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First time poster. First time pigeon owner too.

I keep my horse at a barn and every year when it gets hot the barn turns on their overhead fans and invariably some wild birds get killed. Usually they are just cut in half but this year a pigeon was nicked on the wing by one and got hurt and it can no longer fly.

After days of watching said pigeon run around the place I caught it and took it to a local bird vet. The vet, a very compassionate man, didn't charge me for it other than for some medicine. He said that odds were the pigeon would never fly again as it injured the area where the front of the wing meets the body and that area controls the ability of the bird to fully extend and retract the wing. The pigeon can fly as high as a couple of feet, but that's it. Otherwise it seems a young, healthy male bird.

So I took it home where I have my chickens in a nice custom shed and humungous run. My chickens want for nothing and they even have a fan (enclosed) in the window to keep the coop cool in summer. The run was made to be a hawk deterrent but it does allow for other wild birds, including wild pigeons to come in and share the food. It's all the rage amongst the local wild pigeon population so I can have as many as 20 wild pigeons there throughout the day.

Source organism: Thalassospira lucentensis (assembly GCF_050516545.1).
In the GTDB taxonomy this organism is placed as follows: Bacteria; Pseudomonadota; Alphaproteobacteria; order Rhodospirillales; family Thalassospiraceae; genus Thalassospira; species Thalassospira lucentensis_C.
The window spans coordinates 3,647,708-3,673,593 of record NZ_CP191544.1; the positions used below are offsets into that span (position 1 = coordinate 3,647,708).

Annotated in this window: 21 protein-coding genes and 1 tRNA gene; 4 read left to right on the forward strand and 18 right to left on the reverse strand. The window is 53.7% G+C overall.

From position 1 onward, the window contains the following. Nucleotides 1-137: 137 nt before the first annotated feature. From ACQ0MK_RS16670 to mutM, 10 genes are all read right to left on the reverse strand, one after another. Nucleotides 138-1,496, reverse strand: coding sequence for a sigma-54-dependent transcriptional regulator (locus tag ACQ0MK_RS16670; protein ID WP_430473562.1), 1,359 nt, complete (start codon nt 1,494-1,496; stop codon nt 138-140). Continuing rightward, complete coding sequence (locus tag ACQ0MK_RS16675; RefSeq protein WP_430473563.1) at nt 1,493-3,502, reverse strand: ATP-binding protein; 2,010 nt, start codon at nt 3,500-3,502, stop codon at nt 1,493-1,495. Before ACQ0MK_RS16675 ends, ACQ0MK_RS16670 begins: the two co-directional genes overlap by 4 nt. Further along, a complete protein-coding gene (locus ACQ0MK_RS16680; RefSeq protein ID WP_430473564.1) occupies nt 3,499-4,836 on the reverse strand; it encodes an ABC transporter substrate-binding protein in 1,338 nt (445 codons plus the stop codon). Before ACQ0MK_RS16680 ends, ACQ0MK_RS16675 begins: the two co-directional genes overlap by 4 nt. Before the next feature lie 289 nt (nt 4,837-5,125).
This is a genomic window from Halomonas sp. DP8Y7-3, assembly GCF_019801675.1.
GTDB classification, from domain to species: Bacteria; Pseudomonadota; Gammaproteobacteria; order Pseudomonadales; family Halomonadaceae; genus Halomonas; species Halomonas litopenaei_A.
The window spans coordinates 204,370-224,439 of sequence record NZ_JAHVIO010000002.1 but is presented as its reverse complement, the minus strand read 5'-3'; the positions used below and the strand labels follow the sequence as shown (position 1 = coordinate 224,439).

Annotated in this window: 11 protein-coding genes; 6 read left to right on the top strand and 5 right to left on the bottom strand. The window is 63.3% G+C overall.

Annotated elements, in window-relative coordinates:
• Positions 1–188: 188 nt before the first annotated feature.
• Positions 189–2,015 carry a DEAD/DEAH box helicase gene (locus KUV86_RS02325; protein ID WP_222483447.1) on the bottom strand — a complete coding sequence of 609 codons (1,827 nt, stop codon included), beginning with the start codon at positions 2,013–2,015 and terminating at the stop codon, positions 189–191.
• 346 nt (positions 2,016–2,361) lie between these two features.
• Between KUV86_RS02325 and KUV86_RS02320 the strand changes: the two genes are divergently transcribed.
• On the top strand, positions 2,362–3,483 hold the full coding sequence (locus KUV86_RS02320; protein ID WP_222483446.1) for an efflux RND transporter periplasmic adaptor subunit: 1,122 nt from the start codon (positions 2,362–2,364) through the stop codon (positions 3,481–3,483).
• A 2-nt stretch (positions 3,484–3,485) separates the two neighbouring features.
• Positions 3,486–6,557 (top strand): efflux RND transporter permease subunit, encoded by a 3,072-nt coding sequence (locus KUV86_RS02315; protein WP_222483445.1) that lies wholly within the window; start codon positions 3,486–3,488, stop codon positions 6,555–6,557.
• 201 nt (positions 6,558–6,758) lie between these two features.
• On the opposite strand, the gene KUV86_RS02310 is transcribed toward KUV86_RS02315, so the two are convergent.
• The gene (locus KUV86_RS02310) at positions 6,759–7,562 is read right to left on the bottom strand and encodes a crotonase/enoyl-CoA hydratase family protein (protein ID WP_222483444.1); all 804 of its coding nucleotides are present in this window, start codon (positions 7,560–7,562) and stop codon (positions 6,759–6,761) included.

My rescued pigeon decided he wanted no part of nesting inside the coop and instead flies up every night to an outside flower box on the side of the shed. I feel bad that he wants to be there roosting at night. On that flower box he doesn't have any shelter, except for the 8' fence that the box hangs on.

He eats, he drinks, he runs around, but he seems a little depressed until he sees the other pigeons come around. He doesn't leave the flower box until other pigeons come around.

I'd like to provide the best I can for him but I simply don't know what the best for a pigeon is. Should I get him another injured pigeon as a buddy or mate? Is it okay to let him roost on the flower box? What about in winter? What about rain?

I need coaching and some guidance please. Can anyone help me be a better pigeon provider? I appreciate any and all help.

Thanks!
 

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Thank you so much for helping this needy bird.

Yes, you can get the bird another pigeon for a friend.